Studies on the structure and function of various nif and nif- associated gene products encoded within the Azotobacter vinelandii nif gene cluster

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Virginia Polytechnic Institute and State University


The present study investigates the structural and functional roles of the metalloclusters present within the MoFe protein of nitrogenase from Azotobacter vinelandii. A gene replacement strategy was developed for oligonucleotide-directed mutagenesis of these proteins and the resulting biological and biochemical effects of these changes were examined. Identification of structurally important regions in the MoFe protein subunits and assignment of specific amino acid residues as potential metal cluster ligands were based upon several criteria: i. metallocluster extrusion requirements; spectroscopic properties of the MoFe protein; interspecies and intersubunit comparisons; iv. comparison of the MoFe protein subunit sequences to iron-molybdenum cofactor biosynthetic gene products. This mutagenesis strategy has permitted the construction of thirty-three mutant strains having specific amino acid substitutions within the MoFe protein subunits. Based on the diazotrophic growth characteristics and substrate reduction capabilities of these mutant strains, a model is presented in which potential metallocluster binding sites within the MoFe protein subunits are defined. In addition to analysis of the MoFe protein subunits, this site-directed mutagenesis and gene replacement strategy can be used to place specific mutations into any gene product encoded within the A. vinelandii nif gene cluster.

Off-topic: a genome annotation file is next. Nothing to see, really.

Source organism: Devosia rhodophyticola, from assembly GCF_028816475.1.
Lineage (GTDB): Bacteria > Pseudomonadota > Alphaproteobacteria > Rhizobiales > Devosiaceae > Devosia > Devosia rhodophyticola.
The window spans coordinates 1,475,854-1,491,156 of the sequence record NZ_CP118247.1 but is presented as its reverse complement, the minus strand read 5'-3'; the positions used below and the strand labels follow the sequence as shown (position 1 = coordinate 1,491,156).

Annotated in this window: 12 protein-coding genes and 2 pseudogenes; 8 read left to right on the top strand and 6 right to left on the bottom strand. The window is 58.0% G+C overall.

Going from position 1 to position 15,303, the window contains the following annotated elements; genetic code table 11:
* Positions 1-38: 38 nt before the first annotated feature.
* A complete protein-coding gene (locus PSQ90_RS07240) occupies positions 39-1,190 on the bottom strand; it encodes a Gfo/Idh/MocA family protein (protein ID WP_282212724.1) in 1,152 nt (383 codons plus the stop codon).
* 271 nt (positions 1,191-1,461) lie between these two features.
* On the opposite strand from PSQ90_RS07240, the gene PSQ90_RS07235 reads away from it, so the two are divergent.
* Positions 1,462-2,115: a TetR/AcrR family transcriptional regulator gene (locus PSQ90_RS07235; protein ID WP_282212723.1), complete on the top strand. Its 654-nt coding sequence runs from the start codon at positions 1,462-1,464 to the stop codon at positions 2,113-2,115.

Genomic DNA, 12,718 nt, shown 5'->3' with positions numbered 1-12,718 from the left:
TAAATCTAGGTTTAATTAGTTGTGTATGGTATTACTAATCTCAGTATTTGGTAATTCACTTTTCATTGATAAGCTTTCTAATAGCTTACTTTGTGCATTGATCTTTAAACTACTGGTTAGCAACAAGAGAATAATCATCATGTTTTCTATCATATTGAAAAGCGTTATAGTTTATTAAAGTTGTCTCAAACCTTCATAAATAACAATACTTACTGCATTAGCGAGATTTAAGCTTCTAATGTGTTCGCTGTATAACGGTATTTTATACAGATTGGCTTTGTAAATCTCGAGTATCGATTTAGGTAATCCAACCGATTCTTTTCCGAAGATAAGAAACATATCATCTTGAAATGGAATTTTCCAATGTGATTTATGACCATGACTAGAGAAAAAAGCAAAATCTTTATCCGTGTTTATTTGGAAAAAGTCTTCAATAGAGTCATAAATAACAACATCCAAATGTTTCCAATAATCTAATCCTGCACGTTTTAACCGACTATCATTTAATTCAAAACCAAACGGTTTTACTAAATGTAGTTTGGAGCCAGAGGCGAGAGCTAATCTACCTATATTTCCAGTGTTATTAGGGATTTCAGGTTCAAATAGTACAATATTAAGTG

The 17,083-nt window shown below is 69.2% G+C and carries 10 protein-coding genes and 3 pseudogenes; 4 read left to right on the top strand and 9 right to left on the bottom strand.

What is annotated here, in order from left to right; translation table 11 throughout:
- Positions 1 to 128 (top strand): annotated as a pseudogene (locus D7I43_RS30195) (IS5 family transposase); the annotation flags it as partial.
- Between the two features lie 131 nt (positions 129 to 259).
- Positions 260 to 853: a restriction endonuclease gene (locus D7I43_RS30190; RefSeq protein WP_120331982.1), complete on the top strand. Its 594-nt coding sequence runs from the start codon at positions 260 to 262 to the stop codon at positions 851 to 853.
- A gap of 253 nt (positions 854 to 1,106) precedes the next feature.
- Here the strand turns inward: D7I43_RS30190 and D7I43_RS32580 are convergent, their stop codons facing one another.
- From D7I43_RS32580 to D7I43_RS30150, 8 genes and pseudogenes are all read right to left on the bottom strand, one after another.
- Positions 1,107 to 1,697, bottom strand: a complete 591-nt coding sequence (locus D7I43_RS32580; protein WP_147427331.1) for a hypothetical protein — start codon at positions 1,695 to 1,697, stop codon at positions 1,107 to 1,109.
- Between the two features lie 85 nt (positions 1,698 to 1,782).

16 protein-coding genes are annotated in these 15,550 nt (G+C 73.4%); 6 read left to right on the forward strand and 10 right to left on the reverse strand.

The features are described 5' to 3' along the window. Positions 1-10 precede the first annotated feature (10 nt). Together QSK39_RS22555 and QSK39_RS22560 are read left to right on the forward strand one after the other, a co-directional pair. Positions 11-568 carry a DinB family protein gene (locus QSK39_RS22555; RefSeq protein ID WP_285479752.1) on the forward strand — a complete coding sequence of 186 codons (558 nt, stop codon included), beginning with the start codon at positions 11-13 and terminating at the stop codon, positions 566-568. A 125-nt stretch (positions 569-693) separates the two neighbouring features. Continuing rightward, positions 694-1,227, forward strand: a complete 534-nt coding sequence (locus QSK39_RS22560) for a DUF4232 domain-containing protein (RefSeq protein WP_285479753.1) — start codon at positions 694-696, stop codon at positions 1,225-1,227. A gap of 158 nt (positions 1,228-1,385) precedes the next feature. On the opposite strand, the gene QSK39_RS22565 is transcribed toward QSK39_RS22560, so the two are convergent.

Finally, nucleotide sequence analysis of the regions flanking the nifEN genes revealed the presence of three nif genes (nifT, nifY, and nifX) and four open reading frames (ORF1, ORF2, ORF3, and ORF4). Two of these genes, nifX and ORF3, were shown to be under nif control and synthesis of their products elevated in response to a demand for fixed nitrogen. Mutant strains with deletions in ORF3 appeared to accumulate an excess amount of MoFe protein when compared to wild type. The ORF3 gene product has been overproduced in E. coli. This provides an important step toward characterizing the protein and elucidating the molecular basis for its control of nifDK gene expression.